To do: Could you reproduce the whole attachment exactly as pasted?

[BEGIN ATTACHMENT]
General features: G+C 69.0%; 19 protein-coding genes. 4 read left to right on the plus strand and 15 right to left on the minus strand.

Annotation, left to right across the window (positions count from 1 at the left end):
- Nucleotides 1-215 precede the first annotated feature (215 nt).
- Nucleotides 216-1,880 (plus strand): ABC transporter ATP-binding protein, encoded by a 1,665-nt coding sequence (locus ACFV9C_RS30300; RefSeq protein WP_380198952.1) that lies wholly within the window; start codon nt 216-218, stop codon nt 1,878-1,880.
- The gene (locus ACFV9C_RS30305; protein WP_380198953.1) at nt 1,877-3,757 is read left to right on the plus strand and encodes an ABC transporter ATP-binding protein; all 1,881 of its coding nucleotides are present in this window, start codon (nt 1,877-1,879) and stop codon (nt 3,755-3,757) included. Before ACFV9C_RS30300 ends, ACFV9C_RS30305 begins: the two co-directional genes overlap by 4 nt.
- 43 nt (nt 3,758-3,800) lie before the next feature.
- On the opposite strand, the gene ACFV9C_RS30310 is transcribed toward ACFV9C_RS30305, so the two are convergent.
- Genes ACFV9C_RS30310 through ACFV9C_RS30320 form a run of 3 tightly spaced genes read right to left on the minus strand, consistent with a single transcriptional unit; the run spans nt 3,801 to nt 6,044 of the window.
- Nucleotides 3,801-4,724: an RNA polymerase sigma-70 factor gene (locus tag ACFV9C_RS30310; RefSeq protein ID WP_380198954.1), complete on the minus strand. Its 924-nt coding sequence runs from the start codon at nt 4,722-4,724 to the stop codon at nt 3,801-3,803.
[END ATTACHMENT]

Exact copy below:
General features: G+C 69.0%; 19 protein-coding genes. 4 read left to right on the plus strand and 15 right to left on the minus strand.

Annotation, left to right across the window (positions count from 1 at the left end):
- Nucleotides 1-215 precede the first annotated feature (215 nt).
- Nucleotides 216-1,880 (plus strand): ABC transporter ATP-binding protein, encoded by a 1,665-nt coding sequence (locus ACFV9C_RS30300; RefSeq protein WP_380198952.1) that lies wholly within the window; start codon nt 216-218, stop codon nt 1,878-1,880.
- The gene (locus ACFV9C_RS30305; protein WP_380198953.1) at nt 1,877-3,757 is read left to right on the plus strand and encodes an ABC transporter ATP-binding protein; all 1,881 of its coding nucleotides are present in this window, start codon (nt 1,877-1,879) and stop codon (nt 3,755-3,757) included. Before ACFV9C_RS30300 ends, ACFV9C_RS30305 begins: the two co-directional genes overlap by 4 nt.
- 43 nt (nt 3,758-3,800) lie before the next feature.
- On the opposite strand, the gene ACFV9C_RS30310 is transcribed toward ACFV9C_RS30305, so the two are convergent.
- Genes ACFV9C_RS30310 through ACFV9C_RS30320 form a run of 3 tightly spaced genes read right to left on the minus strand, consistent with a single transcriptional unit; the run spans nt 3,801 to nt 6,044 of the window.
- Nucleotides 3,801-4,724: an RNA polymerase sigma-70 factor gene (locus tag ACFV9C_RS30310; RefSeq protein ID WP_380198954.1), complete on the minus strand. Its 924-nt coding sequence runs from the start codon at nt 4,722-4,724 to the stop codon at nt 3,801-3,803.